At least five children’s bikes were taken from their homes over Saturday and Sunday, and the thieves appear to have dumped them in the Ettrick river.
Kirsty Baessler’s 14-year-old daughter Emma Mackenzie had her bike taken from a pal’s garden, which was later spotted in the river.
Kirsty said: “Emma was absolutely devastated and really, really angry.
“We’ve had an extremely difficult start to this year, with myself and husband breaking up in January and my dad dying suddenly in February.
“To have her bike stolen from a friend’s garden was the last thing we needed.
“I am still beyond angry at it all ... these poor kids have had to adjust so much over the past few months.
“Their bikes are what they use for their daily exercise, then for people to come and take them for their own kicks is an abomination. The worst part is they probably won’t even be sorry.”
Jane-Marie Ormiston told us her son’s bike was one of those taken.
She told us: “The fundraiser is a great idea, and it’s wonderful to do this for the kids.”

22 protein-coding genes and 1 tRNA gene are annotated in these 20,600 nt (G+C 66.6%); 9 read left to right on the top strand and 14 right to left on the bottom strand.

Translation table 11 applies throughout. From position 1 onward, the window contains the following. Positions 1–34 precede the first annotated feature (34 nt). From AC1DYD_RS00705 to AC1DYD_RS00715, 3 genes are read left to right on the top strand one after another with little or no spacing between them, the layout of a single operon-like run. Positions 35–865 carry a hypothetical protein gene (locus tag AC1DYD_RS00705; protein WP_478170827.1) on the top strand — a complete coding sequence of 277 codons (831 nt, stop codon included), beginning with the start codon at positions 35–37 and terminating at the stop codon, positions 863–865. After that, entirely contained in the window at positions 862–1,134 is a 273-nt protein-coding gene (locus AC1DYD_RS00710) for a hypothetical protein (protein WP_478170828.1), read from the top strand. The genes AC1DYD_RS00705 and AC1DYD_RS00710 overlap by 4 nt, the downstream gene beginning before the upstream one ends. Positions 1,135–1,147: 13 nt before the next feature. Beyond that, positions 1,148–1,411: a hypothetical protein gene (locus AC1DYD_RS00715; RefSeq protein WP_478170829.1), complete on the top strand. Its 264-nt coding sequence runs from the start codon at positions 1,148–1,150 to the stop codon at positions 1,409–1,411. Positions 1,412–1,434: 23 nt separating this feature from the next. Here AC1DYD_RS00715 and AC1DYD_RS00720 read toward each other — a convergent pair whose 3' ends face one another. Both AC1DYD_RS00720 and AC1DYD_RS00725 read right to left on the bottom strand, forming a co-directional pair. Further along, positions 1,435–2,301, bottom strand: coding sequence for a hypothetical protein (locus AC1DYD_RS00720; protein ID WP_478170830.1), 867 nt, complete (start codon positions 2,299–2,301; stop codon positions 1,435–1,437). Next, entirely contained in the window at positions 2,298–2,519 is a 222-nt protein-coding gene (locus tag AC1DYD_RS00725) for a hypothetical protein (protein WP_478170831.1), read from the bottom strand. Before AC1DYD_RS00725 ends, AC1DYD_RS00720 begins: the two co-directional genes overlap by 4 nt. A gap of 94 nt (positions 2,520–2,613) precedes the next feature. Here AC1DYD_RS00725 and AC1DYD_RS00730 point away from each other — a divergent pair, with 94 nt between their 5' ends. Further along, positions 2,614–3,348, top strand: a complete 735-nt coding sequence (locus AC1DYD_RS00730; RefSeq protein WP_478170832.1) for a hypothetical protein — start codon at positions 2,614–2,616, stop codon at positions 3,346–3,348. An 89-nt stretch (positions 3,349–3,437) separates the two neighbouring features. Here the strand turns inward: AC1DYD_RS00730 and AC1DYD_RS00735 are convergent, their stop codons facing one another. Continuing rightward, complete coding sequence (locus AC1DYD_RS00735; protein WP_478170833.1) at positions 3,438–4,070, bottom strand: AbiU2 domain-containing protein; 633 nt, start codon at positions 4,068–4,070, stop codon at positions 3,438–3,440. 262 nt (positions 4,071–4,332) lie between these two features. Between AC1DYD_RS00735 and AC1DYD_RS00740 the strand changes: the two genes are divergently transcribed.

The heartless crime has shocked many in the town, with one Souter, Kim Shepherd, launching the fundraiser on the Crowdfunder website so that the kids can get new wheels.
Kim was so incensed by the crime, she has issued a plea to show the children “they live in a town of kind-heartedness, community spirit, generosity and togetherness”.
She said: “Times at the moment are uncertain, unprecedented, and challenging financially.
“To have anything stolen is shocking, but for someone to steal a child’s bike and dump it in a river is disgusting.
“Five bikes that we know of have been stolen and ruined.
“I have been in touch with the parents, who rightly so are devastated, as are the children.
“These five kids did not deserve to have their property stolen from their homes.
“Having a bike allows children to get exercise, play, explore and find some enjoyment during anytime of the year, never mind during a worldwide pandemic. Going out for a cycle is one of the few things kids can do right now.
“We as parents only want the best for our children, and having to explain to them their belongings have been stolen is devastating.
“So instead of kids believing they live in a community of thieves and low-lives, why not show them they live in a town of kind-heartedness, community spirit, generosity and togetherness?”
The fundraiser has so far reached £175 of a £1,000 target, needed to buy each child a new bike, and a bike lock in the hope that this doesn’t happen to them again.